I would guess that it’s the same work an infant does when it learns, finally, to say “Mama” or “Dada” or “I wan jooos!” I don’t remember what I heard as an infant, but the sounds of my own breathing and the rustling of my blanket had to be among the clearest and most identifiable. Then I learned to make sense of other sounds--my mother's voice, the dog growling. At 12 months, Peggy was saying “boog” proudly as she pointed to the Box Elder bugs swarming on the warm porch of our house in Bismarck. Tom used to say “boody” (for “birdy”) when he saw a bird. Now Peg and Tom can say “bug” and “birdy” like champions. But back then, it’s possible they had not heard all of the discrete sounds involved in “bug” or “birdy” in addition to being unable to reproduce them vocally. We call this cute baby language “baby talk.” Babies all over the world do this, and it takes them months to be able to put this into recognizable if imperfectly articulated speech.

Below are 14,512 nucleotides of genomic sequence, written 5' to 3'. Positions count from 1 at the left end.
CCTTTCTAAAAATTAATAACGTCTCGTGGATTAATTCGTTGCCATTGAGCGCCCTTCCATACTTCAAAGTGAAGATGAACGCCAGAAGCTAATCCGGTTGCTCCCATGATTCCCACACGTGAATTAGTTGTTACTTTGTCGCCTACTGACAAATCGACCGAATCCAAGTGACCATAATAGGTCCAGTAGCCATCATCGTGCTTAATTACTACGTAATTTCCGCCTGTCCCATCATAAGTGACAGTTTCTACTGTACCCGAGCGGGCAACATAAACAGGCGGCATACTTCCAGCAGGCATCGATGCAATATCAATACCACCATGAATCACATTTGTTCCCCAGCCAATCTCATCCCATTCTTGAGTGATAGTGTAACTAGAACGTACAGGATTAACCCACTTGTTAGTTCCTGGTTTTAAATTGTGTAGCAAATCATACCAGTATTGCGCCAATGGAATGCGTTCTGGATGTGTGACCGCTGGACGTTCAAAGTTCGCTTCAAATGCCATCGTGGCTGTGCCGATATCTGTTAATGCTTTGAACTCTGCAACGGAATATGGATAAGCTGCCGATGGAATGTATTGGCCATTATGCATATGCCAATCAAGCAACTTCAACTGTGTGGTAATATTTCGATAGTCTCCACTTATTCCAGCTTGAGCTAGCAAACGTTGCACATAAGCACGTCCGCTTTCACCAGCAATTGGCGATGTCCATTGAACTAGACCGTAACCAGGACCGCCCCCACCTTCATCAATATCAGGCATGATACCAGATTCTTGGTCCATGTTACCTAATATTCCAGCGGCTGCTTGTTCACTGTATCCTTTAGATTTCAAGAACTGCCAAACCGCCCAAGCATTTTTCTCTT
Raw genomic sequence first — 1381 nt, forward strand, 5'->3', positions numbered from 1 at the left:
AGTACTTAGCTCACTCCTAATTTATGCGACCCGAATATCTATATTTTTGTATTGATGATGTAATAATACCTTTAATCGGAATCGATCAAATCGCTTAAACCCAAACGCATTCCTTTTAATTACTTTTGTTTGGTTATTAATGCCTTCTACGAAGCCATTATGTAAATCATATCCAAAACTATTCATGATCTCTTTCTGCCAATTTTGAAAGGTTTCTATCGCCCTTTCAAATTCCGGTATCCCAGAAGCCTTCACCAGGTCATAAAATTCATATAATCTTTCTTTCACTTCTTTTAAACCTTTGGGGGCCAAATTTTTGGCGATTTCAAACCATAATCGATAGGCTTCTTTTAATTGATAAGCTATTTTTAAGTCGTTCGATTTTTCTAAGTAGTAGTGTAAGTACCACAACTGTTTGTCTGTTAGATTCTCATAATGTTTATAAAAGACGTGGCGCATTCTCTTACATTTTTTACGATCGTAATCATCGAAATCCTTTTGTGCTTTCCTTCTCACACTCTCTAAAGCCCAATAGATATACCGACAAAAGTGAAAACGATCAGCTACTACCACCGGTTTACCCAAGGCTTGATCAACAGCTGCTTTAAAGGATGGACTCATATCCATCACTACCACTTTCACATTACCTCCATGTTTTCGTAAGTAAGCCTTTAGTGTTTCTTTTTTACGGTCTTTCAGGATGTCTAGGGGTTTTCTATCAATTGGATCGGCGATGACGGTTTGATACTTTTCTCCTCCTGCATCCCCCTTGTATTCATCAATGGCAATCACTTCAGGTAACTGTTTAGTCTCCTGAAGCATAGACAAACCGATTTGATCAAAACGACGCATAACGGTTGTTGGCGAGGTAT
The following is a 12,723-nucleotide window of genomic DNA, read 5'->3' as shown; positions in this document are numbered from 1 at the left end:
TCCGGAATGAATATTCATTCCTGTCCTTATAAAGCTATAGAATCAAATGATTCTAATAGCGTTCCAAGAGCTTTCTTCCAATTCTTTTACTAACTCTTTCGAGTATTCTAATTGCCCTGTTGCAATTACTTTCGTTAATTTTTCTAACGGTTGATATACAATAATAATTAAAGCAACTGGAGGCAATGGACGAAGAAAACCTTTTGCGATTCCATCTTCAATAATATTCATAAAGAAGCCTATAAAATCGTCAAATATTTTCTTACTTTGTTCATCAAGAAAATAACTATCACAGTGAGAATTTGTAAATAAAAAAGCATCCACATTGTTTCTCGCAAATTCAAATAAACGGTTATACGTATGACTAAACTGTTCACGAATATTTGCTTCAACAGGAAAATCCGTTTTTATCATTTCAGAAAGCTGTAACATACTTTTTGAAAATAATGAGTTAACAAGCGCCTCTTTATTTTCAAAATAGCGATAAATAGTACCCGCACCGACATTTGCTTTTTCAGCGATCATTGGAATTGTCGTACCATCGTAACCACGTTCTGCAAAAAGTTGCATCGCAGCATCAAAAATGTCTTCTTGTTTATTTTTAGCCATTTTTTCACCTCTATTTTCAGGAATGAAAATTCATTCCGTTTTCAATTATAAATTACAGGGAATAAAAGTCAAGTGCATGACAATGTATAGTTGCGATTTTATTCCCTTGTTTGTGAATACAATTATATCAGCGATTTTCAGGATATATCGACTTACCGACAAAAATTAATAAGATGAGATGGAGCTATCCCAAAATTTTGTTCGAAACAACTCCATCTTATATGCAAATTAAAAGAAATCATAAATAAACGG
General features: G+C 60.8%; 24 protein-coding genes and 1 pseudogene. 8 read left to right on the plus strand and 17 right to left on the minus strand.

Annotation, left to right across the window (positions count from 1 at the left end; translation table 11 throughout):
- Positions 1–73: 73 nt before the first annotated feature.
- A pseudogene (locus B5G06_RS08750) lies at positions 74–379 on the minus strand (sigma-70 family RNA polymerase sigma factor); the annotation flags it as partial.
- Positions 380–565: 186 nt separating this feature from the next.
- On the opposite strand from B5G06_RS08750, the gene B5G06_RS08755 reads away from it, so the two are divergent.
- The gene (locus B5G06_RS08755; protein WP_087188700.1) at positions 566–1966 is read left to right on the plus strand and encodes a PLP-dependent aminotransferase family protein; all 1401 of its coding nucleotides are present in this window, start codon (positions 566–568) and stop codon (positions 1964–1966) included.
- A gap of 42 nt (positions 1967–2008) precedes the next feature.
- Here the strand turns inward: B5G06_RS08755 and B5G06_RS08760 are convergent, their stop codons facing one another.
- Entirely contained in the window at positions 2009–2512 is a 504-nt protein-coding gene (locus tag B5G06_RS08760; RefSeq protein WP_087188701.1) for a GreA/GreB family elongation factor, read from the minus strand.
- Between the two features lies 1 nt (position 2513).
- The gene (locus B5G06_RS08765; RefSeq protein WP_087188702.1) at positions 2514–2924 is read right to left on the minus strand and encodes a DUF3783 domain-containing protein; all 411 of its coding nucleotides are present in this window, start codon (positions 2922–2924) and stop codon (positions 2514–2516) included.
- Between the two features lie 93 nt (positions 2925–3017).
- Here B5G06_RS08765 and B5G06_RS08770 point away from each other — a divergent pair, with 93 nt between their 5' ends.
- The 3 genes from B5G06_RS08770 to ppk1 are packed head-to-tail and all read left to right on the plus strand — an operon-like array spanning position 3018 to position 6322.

My brain has been going through this same accumulation/synthesis process—at age 70! Of course, I’ve learned a few tricks in all that time, so already I can say bug and birdy, but if I hear those words on a recording via my CI without being able to SEE what the words are, they may not yet be familiar to my brain.

The cochlear implant is magical…there’s really no other word for it. Or rather, my brain is magical. Imagine taking this world of sounds and making sense of them! Of course they should implant babies who are born without a functional sense of hearing. Their brains won’t know the difference between what would have been theirs by nature and what is theirs now by technology.


  1. If what you are experiencing is just what infants go through when they are first born, then I too think that the CIs for infant protestors have it all wrong. In addition, we should all stop playing classical music to our infants to Make Them Smarter and stick with the simple tunes that they all love, e.g. Twinkle Twinkle Little Star.

  2. Peggy: